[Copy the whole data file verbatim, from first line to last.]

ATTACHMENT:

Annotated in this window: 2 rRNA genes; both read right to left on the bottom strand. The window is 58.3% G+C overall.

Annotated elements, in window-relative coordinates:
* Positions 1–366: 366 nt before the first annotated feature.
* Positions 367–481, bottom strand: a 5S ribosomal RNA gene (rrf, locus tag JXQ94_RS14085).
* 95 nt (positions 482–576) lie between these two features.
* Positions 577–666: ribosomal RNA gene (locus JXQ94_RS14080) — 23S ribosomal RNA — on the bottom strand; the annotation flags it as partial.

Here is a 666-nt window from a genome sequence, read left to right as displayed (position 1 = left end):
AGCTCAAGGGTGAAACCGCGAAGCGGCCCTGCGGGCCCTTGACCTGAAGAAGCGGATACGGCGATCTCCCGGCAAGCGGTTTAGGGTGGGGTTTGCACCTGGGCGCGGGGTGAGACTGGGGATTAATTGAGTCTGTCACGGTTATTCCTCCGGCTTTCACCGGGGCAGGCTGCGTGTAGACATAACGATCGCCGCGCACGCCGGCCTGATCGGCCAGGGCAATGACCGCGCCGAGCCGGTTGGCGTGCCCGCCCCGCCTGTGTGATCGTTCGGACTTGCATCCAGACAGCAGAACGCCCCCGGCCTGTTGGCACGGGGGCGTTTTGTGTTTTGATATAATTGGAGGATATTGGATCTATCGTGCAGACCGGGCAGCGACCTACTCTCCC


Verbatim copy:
Annotated in this window: 2 rRNA genes; both read right to left on the bottom strand. The window is 58.3% G+C overall.

Annotated elements, in window-relative coordinates:
* Positions 1–366: 366 nt before the first annotated feature.
* Positions 367–481, bottom strand: a 5S ribosomal RNA gene (rrf, locus tag JXQ94_RS14085).
* 95 nt (positions 482–576) lie between these two features.
* Positions 577–666: ribosomal RNA gene (locus JXQ94_RS14080) — 23S ribosomal RNA — on the bottom strand; the annotation flags it as partial.

Here is a 666-nt window from a genome sequence, read left to right as displayed (position 1 = left end):
AGCTCAAGGGTGAAACCGCGAAGCGGCCCTGCGGGCCCTTGACCTGAAGAAGCGGATACGGCGATCTCCCGGCAAGCGGTTTAGGGTGGGGTTTGCACCTGGGCGCGGGGTGAGACTGGGGATTAATTGAGTCTGTCACGGTTATTCCTCCGGCTTTCACCGGGGCAGGCTGCGTGTAGACATAACGATCGCCGCGCACGCCGGCCTGATCGGCCAGGGCAATGACCGCGCCGAGCCGGTTGGCGTGCCCGCCCCGCCTGTGTGATCGTTCGGACTTGCATCCAGACAGCAGAACGCCCCCGGCCTGTTGGCACGGGGGCGTTTTGTGTTTTGATATAATTGGAGGATATTGGATCTATCGTGCAGACCGGGCAGCGACCTACTCTCCC